“What is REAL?” asked the Rabbit one day, when they were lying side by side near the nursery fender, before Nana came to tidy the room. “Does it mean having things that buzz inside you and a stick-out handle?”
“Real isn’t how you are made,” said the Skin Horse. “It’s a thing that happens to you. When a child loves you for a long, long time, not just to play with, but REALLY loves you, then you become Real.”
For some reason, one night the boy was given the velveteen rabbit to sleep with. From then on, the rabbit won his deep affection. It accompanied him everywhere he went. Be it daytime games or evening hugs, they were inseparable. Unfortunately once, the boy fell very ill with scarlet fever. As he started to recover, the doctor instructed to burn all his infected belongings, specially that stuffed rabbit the boy constantly kept close.
The rabbit who was so used to the boy’s boundless love is now lying on the top of an open garbage sack in the yard waiting to be dealt with by the gardener. It topples down on the ground. Old, worn out, faded and torn, the rabbit is thinking about his joyful years with the boy and this painful fate he is facing after all, when, a real tear comes out from his eye, and falls on the soil. A flower grows on that spot and a tiny fairy emerges from it. She tells the rabbit that because it was Real to the small boy, she would bring it to a place where he can be real to everyone. She kisses his nose and makes him a real rabbit.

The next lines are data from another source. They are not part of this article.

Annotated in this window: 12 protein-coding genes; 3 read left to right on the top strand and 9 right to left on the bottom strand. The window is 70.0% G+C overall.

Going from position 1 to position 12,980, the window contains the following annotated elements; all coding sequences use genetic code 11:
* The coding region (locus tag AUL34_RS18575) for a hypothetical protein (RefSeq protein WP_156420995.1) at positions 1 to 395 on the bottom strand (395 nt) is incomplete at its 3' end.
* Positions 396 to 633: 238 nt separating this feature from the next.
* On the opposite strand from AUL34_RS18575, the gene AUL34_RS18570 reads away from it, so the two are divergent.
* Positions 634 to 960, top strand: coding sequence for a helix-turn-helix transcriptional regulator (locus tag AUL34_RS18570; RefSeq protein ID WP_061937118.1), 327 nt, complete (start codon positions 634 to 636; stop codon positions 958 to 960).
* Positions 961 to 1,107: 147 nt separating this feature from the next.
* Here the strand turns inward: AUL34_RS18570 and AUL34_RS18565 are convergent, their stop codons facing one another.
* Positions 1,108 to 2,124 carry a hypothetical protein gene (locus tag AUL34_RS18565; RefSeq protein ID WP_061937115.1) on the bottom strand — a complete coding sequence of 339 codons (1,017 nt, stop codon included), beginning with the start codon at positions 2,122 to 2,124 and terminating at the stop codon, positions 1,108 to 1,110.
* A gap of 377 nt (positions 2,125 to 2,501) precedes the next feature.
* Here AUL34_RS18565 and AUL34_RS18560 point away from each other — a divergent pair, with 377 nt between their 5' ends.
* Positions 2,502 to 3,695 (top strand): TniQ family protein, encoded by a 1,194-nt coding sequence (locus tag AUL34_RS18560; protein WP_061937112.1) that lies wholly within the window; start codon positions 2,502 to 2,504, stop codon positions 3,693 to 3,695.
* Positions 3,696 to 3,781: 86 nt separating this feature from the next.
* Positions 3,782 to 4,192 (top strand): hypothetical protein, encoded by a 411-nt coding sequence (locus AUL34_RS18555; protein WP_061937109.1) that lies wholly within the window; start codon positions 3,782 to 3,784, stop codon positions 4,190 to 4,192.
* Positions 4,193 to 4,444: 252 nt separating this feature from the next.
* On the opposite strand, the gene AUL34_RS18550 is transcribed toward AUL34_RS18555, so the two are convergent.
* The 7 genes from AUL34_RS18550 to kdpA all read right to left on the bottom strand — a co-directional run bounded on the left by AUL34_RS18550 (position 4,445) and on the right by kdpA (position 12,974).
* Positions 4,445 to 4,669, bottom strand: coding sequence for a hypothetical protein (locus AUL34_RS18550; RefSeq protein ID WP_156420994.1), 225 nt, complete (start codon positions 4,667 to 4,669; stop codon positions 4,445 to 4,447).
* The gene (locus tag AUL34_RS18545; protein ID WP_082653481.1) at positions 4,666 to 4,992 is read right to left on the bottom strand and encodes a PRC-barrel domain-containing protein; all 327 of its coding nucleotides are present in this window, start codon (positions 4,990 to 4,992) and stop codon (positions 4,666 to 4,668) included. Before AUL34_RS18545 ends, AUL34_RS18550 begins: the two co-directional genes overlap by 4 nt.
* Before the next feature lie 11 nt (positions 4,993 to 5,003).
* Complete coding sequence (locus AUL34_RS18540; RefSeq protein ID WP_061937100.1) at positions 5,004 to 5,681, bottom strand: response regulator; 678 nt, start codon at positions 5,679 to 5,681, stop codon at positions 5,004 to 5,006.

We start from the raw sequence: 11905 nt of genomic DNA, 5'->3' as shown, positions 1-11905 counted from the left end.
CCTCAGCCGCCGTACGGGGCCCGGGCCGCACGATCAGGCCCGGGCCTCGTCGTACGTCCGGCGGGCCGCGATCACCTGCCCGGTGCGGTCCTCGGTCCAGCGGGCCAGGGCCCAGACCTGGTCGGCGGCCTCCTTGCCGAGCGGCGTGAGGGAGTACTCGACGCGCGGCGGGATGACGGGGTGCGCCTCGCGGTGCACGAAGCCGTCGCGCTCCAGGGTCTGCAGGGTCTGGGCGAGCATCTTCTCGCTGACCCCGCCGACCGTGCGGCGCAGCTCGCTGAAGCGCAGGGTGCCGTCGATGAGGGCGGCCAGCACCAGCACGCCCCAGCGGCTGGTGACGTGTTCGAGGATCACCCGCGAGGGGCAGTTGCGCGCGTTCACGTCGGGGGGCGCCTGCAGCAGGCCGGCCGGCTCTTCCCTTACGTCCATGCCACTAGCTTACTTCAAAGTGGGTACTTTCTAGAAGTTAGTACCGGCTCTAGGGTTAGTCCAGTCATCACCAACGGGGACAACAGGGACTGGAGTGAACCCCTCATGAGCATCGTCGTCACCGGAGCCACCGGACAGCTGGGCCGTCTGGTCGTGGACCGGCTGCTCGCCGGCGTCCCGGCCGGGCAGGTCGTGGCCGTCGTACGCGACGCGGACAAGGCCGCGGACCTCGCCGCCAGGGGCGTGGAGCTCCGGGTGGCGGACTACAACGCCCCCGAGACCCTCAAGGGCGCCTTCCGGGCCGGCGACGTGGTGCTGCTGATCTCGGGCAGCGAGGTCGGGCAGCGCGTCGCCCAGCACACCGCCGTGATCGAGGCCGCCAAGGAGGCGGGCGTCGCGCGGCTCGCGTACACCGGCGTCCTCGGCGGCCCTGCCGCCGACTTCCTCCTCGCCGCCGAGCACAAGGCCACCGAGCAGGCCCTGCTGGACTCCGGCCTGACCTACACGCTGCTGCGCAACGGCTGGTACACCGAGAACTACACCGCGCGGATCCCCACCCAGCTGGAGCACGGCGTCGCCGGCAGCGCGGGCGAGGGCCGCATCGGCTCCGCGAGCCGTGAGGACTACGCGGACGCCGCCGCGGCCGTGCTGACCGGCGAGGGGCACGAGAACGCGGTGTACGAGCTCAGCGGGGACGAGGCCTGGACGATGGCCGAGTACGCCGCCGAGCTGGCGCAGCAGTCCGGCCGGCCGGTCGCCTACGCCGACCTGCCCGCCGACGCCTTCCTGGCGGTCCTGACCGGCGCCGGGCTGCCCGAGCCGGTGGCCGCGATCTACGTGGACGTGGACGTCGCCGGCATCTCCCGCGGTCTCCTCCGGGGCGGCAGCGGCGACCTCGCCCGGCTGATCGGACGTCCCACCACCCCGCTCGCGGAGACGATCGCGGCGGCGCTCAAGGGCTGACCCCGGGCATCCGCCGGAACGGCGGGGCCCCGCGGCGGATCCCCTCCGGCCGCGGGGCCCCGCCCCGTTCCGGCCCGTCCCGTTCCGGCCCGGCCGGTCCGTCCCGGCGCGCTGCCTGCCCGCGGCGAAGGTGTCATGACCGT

In the truly moving final scene of this story – Months pass and when spring arrives again, the little boy goes back into the woods, where a wild rabbit comes to him. The rabbit looks to him markedly like his beloved lost toy though doesn’t know (nor will ever know) it’s the same. In a silent moment of unsaid, unknown recognition, both behold each other.
Although an event of reunion, this profound final moment of the children’s book feels like un unbearable loss too. Love is tough, but it has the power to make you Real. Love is about longing and yet letting go.
Before reading this wholly enriching story, I had attempted to seek remedy for my anxiety through a logical (also a much inferior and disappointing) route.
When I typed in Google – “Why bunnies are not coming back to my backyard?” – In the top most results, a number of articles appeared that catered to this question instead – “Why bunnies keep coming back to my backyard?”.
Also there, were – “How to get rid of rabbits from your garden”, “How to keep rabbits away from your lawn”, and, “How to keep rabbits out of your yard”.
Google search works by matching keywords of the most searched terms. I observed that my question contained almost all the words of the most frequently received queries by the search giant, but it broke my heart to see that most people had the objection against bunnies coming to them, and not the other way round. Their queries didn’t have a “not” in them.
“WHY bunnies are NOT coming back to my backyard?”.
Wouldn’t this question be more important, urgent and relevant? In a world where we are facing loss of natural world every single day, aren’t we good only as long as they are coming?
What would your question be, dear reader?
Article ©2022 Gyaneshwari Dave
Excerpt of “Go to the Limits of Your Longing”
From Book of Hours: Love Poems to God (Riverhead Books, 2005)